Writing and Communication Are Not Taught in Library Schools

school cafeteriaThis anonymous interview is with an academic librarian who has been a member of a hiring or search committee. This person hires the following types of LIS professionals:

Reference, Serials, catalogers

This librarian works at a library with 0-10 staff members in a rural area in the Northeastern US Midwestern US.

Do library schools teach candidates the job skills you are looking for in potential hires?

√ Other: Writing & communication are not taught in library schools

Should library students focus on learning theory or gaining practical skills? (Where 1 means Theory, 5 means practice, and 3 means both equally)

4

What coursework do you think all (or most) MLS/MLIS holders should take, regardless of focus?

√ Cataloging
√ Library Management
√ Web Design/Usability
√ Research Methods

Do you find that there are skills that are commonly lacking in MLS/MLIS holders? If so, which ones?

Based on the last batch of candidates: writing and communication skills were desperately needed. Just the ability to write a good cover letter.

When deciding who to hire out of a pool of candidates, do you value skills gained through coursework and skills gained through practice differently?

√ No preference–as long as they have the skill, I don’t care how they got it

Which of the following experiences should library students have upon graduating?

√ Library work experience
√ Internship or practicum
√ Professional organization involvement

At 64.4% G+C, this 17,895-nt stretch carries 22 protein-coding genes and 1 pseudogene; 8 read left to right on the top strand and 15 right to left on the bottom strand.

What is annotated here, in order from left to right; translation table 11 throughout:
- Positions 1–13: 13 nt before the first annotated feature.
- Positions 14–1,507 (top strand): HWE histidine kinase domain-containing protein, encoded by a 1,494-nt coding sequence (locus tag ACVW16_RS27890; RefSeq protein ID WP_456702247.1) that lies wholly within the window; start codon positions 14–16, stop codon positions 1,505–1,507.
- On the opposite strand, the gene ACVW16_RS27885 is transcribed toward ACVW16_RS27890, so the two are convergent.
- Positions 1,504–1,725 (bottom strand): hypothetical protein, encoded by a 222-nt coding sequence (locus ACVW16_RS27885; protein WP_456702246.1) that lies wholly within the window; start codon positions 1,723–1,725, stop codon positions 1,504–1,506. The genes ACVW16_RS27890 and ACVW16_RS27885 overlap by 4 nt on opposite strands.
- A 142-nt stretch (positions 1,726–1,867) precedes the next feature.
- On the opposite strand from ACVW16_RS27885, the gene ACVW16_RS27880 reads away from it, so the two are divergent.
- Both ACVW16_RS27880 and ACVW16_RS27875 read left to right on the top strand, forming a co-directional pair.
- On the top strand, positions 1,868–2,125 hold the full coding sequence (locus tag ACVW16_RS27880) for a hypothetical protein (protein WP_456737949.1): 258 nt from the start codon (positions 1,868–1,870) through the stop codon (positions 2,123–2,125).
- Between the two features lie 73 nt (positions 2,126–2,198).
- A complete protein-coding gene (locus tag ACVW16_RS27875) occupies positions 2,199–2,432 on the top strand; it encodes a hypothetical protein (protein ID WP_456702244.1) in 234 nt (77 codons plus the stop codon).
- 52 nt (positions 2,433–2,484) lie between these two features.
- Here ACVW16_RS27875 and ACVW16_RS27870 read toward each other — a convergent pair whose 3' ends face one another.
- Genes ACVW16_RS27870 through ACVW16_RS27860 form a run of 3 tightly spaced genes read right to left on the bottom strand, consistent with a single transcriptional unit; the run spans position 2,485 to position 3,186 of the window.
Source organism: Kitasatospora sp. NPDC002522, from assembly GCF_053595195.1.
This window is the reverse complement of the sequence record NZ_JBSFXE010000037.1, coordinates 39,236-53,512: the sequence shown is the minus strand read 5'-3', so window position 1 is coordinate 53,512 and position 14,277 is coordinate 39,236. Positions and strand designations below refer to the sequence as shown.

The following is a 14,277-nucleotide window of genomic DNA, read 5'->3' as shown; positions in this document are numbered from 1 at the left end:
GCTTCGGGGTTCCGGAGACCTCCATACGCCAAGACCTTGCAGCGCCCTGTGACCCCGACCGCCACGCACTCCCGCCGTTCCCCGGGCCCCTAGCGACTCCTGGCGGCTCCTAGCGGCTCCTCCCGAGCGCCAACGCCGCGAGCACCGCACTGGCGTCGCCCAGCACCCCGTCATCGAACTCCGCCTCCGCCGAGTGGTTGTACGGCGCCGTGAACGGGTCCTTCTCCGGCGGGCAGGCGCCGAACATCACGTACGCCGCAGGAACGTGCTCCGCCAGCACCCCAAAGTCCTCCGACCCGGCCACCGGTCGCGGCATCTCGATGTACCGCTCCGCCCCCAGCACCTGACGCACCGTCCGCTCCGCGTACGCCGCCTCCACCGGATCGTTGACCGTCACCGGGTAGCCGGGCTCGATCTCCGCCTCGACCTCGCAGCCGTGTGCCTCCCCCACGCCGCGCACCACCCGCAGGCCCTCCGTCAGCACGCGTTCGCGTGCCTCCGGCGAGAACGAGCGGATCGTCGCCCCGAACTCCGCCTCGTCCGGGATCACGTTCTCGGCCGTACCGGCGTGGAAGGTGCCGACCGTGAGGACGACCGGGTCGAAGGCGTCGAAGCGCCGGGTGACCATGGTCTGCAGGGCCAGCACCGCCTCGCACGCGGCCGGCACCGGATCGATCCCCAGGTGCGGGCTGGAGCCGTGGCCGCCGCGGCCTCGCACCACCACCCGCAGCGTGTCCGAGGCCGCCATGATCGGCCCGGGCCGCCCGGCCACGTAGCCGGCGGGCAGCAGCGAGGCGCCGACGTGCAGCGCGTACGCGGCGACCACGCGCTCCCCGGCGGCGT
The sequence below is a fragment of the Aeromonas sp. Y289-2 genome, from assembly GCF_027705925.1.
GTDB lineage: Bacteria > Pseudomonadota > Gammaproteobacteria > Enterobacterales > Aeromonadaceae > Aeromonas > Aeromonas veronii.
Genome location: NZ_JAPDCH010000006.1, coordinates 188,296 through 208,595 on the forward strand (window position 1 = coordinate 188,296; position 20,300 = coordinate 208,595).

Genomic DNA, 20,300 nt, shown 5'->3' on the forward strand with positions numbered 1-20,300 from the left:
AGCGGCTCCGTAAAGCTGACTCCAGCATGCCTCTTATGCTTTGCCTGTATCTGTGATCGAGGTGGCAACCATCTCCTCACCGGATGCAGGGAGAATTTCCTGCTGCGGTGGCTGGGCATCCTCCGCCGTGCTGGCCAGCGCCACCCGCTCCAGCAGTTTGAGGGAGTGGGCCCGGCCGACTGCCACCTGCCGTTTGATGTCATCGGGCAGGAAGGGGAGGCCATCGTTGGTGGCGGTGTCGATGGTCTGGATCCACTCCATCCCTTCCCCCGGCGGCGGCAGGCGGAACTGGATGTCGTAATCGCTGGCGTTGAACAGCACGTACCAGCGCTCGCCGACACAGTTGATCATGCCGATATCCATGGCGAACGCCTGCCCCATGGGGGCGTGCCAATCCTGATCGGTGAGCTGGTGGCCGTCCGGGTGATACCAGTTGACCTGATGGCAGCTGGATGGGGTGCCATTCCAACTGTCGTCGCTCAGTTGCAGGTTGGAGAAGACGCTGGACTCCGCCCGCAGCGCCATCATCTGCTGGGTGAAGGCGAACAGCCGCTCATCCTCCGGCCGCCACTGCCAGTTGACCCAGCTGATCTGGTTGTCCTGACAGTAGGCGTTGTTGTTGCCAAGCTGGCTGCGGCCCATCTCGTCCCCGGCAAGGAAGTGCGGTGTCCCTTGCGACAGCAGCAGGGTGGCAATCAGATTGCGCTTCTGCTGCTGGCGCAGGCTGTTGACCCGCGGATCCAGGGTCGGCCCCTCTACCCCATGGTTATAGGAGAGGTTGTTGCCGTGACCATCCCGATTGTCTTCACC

Which library schools give candidates an edge (you prefer candidates from these schools)?

University of Illinois

What advice do you have for students who want to make the most of their time in library school?

Work in a library! Even if it is just a student job, it will give you an edge.

This survey was coauthored by Brianna Marshall from Hack Library School. Interested in progressive blogging, by, for, and about library students? Check it out!

1 Comment

Filed under 0-10 staff members, Academic, Northeastern US, Rural area, What Should Potential Hires Learn in Library School

One response to “Writing and Communication Are Not Taught in Library Schools

  1. Todd Pierce

    This academic librarian is absolutely correct–writing and communication are not taught in LIS programs–but they should be. As a former English instructor, I find that many students in the SLIS program are unable to write with precision and complexity. Thus I believe that the SLIS program should require that their students demonstrate their reading and writing skills before they are accepted into the program. In other words, simply having the required BA is not enough to demonstrate these skills. But sadly I do not believe this situation is going to change anytime soon–especially in a program that emphasizes the following insipid slogan on their website: “Technology is at the forefront of everything we do.”

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